Thank you so much for this giveaway!

  77. Great article with solid tips on basic preparedness which will help in more than just a pandemic. Only thing I’d add is that you CAN take your entire library with you if it’s in electronic form. Yes, physical books are critical as a backup, but if you pack a Kindle (or Nook, etc.) and a small solar panel recharger you can take thousands of books with you in just your backpack. My Kindle Touch currently has over 1500 books stored on it and with my SunJack solar panel system I can keep it charged for years. That said I’m adding her short list of books to my wish list to purchase in both physical and if possible electronic versions.

  78. I just wanted to comment that I also loved One Second After and the Jakarta Pandemic books. Best new fiction in the genre! Thanks for the article and the give away.

  79. I probably use more herbal remedies than I am aware of! One that comes to mind is using nettles in a tea when I’m ‘stuffy’. I’m really interested in learning how to perserve herbs and how to make tinctures. Definitely interested in reading this book because I feel that I am lacking in the necessary preps for a pandemic.

  80. I’m enrolled in an herbal study course so, I am learning how to use herbs and herbal remedies. My most used so far is elderberry syrup, taken 2 times a day and no cold or flu this year!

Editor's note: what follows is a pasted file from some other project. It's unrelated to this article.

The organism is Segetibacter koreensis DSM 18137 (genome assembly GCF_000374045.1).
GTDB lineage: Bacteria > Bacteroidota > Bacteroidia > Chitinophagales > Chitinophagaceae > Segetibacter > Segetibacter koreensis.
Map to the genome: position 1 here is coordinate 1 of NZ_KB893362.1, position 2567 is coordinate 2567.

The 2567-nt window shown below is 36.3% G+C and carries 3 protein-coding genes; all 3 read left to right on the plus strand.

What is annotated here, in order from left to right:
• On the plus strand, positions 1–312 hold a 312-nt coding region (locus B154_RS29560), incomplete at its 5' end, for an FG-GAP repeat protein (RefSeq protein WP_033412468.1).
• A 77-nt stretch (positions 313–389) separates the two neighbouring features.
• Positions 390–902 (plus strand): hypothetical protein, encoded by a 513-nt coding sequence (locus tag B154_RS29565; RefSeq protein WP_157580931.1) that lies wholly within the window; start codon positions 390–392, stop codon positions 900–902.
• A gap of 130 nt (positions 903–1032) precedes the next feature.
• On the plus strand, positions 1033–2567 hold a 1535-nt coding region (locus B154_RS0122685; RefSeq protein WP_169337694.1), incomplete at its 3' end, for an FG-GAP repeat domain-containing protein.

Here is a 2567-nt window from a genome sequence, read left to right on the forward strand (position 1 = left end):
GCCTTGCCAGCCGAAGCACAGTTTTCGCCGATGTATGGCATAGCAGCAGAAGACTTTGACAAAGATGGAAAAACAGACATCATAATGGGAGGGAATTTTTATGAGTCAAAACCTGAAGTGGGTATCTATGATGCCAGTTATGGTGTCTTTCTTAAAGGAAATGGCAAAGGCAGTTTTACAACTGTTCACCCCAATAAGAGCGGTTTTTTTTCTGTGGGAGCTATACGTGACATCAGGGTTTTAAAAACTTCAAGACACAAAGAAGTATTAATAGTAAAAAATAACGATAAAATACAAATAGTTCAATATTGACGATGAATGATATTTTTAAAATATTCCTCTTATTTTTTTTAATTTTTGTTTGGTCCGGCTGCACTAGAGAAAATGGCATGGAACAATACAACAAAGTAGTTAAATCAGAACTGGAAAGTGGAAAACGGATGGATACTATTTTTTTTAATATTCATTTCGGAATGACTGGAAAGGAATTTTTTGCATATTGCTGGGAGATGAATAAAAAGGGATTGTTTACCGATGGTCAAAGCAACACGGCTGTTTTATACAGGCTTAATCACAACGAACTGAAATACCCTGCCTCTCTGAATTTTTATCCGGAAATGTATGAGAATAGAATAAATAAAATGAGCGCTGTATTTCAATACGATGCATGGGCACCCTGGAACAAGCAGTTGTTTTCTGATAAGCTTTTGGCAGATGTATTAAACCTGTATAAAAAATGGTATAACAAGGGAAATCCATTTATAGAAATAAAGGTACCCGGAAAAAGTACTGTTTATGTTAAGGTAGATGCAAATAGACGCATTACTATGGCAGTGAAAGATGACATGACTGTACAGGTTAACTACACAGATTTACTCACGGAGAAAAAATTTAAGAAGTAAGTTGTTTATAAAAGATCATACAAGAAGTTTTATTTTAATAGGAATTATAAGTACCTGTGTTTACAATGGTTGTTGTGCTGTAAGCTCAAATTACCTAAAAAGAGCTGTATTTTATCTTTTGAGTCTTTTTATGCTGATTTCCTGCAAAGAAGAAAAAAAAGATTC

81. When prepping, there are lots of things we need, but information and water are at the top of my list as essentials. You can never have too much information, especially in areas that may mean the difference between life and death. I’ve been making and using herbal remedies for over 30 years and I am still continually researching, learning and collecting new information on the subject. Learning common medical procedures is, also, important. It’s especially important to know how to take care of injuries in the field, especially if you know there will be no medial facility to transfer someone to.

  82. This is a book everyone needs. Especially if they have a bad heart, cancer, or any other diseases that turn off their immune system. Mine is so bad, I can’t hold any of my great-grandchildren after they have had their shots, because they fear I could get whatever was in the shot, just like I couldn’t hold their parents, in the same situation.